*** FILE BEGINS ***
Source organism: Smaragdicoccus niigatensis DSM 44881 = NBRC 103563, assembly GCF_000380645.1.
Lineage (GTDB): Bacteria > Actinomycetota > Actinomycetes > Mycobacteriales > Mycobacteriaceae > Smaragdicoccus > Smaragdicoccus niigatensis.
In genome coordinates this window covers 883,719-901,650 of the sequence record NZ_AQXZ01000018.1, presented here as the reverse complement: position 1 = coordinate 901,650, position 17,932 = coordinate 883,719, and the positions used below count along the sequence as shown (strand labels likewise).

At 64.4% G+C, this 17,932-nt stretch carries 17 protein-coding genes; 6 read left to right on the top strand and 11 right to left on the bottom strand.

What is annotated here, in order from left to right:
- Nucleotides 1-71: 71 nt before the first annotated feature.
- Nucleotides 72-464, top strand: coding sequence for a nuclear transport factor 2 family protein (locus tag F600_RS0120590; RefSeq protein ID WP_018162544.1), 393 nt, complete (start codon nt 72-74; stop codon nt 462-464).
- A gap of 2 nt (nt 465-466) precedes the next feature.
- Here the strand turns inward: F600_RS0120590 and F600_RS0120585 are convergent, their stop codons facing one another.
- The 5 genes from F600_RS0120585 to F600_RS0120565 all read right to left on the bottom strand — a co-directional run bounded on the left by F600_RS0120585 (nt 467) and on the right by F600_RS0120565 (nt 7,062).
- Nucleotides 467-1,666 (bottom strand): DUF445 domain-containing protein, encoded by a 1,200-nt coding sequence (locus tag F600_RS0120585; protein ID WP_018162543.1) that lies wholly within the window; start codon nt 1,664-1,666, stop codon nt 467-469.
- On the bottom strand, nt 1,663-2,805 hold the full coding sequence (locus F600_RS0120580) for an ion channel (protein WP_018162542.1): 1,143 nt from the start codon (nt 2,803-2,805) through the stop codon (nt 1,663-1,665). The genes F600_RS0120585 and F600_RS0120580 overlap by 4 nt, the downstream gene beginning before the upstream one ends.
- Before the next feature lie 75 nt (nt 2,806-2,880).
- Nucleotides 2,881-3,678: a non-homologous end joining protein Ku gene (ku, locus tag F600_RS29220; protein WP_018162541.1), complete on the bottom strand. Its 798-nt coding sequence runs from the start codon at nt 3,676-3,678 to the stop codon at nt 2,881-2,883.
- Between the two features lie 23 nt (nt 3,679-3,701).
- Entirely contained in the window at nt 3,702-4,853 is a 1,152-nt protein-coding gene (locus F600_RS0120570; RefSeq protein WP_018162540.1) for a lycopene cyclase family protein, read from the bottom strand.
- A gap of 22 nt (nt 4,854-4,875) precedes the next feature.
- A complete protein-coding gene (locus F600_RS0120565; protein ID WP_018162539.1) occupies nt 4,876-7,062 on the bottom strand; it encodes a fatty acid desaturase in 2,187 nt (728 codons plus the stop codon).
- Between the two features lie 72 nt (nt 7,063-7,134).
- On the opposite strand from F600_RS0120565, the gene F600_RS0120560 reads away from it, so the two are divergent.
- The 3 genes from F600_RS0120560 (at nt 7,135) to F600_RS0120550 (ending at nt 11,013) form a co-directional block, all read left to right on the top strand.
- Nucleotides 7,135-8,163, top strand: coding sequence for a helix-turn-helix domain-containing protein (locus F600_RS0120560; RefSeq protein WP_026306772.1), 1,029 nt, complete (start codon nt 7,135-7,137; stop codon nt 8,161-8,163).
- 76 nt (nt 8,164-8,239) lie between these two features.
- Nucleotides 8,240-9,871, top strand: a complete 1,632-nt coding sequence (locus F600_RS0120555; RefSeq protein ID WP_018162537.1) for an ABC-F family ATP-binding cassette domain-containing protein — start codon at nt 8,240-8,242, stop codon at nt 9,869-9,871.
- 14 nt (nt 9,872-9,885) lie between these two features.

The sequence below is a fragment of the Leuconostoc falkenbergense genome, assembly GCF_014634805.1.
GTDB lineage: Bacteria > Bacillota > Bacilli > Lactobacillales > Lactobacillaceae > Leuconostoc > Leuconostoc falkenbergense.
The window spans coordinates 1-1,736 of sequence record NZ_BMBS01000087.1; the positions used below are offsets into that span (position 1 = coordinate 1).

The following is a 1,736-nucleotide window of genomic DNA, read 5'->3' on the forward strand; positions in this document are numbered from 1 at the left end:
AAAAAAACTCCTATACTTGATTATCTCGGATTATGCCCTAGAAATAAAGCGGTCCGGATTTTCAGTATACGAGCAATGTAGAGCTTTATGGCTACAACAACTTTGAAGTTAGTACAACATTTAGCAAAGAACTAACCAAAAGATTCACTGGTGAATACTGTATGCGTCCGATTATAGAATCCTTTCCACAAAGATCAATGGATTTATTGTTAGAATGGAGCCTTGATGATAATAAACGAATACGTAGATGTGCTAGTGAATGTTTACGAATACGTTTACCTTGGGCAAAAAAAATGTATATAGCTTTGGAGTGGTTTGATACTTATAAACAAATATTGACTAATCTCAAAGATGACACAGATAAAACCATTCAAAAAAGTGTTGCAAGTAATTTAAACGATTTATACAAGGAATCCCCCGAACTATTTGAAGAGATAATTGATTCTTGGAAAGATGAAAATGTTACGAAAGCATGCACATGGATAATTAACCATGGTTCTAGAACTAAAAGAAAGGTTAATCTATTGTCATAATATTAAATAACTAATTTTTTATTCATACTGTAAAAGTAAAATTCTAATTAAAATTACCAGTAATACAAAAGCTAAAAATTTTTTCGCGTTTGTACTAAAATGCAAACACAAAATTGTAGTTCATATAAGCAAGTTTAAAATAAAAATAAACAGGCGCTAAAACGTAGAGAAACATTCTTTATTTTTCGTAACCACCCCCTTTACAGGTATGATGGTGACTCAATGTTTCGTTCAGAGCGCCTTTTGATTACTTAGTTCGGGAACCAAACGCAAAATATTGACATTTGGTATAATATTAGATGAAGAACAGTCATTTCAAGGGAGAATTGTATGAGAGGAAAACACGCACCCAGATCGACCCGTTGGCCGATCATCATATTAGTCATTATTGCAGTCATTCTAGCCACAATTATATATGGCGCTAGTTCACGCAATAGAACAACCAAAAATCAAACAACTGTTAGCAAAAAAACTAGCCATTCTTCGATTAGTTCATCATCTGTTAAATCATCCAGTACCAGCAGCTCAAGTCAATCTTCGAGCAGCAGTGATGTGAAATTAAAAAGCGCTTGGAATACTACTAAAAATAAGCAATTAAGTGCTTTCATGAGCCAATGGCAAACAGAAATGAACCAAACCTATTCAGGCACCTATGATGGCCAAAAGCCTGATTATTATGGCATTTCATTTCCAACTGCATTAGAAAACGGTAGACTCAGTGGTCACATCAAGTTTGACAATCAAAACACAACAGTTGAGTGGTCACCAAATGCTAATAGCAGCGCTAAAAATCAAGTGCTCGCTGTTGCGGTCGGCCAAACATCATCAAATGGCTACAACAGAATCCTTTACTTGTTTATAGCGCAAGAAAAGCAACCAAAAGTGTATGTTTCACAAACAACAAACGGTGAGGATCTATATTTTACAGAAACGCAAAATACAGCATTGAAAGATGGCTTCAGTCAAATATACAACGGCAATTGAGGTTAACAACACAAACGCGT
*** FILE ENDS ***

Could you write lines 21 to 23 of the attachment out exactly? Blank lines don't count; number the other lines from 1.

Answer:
- The 3 genes from F600_RS0120560 (at nt 7,135) to F600_RS0120550 (ending at nt 11,013) form a co-directional block, all read left to right on the top strand.
- Nucleotides 7,135-8,163, top strand: coding sequence for a helix-turn-helix domain-containing protein (locus F600_RS0120560; RefSeq protein WP_026306772.1), 1,029 nt, complete (start codon nt 7,135-7,137; stop codon nt 8,161-8,163).
- 76 nt (nt 8,164-8,239) lie between these two features.